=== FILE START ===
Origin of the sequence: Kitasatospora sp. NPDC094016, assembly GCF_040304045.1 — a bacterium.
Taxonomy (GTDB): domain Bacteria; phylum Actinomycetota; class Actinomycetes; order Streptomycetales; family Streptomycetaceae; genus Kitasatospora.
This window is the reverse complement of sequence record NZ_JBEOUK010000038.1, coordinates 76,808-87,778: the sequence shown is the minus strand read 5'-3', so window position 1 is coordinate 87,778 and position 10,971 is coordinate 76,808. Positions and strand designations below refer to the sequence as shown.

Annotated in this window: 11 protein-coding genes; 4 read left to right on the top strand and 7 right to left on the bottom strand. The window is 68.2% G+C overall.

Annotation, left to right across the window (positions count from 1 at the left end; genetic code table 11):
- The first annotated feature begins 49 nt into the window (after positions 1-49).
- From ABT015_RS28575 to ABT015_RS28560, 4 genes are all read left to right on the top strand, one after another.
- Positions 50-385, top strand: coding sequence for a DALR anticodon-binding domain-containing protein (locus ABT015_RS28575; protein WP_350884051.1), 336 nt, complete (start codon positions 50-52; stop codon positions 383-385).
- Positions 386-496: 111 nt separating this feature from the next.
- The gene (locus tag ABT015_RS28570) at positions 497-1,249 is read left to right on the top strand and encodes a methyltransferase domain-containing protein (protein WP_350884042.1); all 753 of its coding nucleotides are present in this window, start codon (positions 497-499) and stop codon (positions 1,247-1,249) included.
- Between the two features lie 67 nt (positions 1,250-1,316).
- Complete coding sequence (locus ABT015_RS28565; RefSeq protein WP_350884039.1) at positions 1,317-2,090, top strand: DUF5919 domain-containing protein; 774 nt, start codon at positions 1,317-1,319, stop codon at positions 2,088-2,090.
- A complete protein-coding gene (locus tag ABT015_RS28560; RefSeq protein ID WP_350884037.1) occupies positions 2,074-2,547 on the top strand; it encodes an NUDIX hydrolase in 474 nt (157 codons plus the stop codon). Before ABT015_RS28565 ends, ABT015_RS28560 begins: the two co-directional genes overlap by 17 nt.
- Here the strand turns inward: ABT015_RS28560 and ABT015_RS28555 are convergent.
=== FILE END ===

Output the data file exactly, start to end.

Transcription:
Origin of the sequence: Kitasatospora sp. NPDC094016, assembly GCF_040304045.1 — a bacterium.
Taxonomy (GTDB): domain Bacteria; phylum Actinomycetota; class Actinomycetes; order Streptomycetales; family Streptomycetaceae; genus Kitasatospora.
This window is the reverse complement of sequence record NZ_JBEOUK010000038.1, coordinates 76,808-87,778: the sequence shown is the minus strand read 5'-3', so window position 1 is coordinate 87,778 and position 10,971 is coordinate 76,808. Positions and strand designations below refer to the sequence as shown.

Annotated in this window: 11 protein-coding genes; 4 read left to right on the top strand and 7 right to left on the bottom strand. The window is 68.2% G+C overall.

Annotation, left to right across the window (positions count from 1 at the left end; genetic code table 11):
- The first annotated feature begins 49 nt into the window (after positions 1-49).
- From ABT015_RS28575 to ABT015_RS28560, 4 genes are all read left to right on the top strand, one after another.
- Positions 50-385, top strand: coding sequence for a DALR anticodon-binding domain-containing protein (locus ABT015_RS28575; protein WP_350884051.1), 336 nt, complete (start codon positions 50-52; stop codon positions 383-385).
- Positions 386-496: 111 nt separating this feature from the next.
- The gene (locus tag ABT015_RS28570) at positions 497-1,249 is read left to right on the top strand and encodes a methyltransferase domain-containing protein (protein WP_350884042.1); all 753 of its coding nucleotides are present in this window, start codon (positions 497-499) and stop codon (positions 1,247-1,249) included.
- Between the two features lie 67 nt (positions 1,250-1,316).
- Complete coding sequence (locus ABT015_RS28565; RefSeq protein WP_350884039.1) at positions 1,317-2,090, top strand: DUF5919 domain-containing protein; 774 nt, start codon at positions 1,317-1,319, stop codon at positions 2,088-2,090.
- A complete protein-coding gene (locus tag ABT015_RS28560; RefSeq protein ID WP_350884037.1) occupies positions 2,074-2,547 on the top strand; it encodes an NUDIX hydrolase in 474 nt (157 codons plus the stop codon). Before ABT015_RS28565 ends, ABT015_RS28560 begins: the two co-directional genes overlap by 17 nt.
- Here the strand turns inward: ABT015_RS28560 and ABT015_RS28555 are convergent.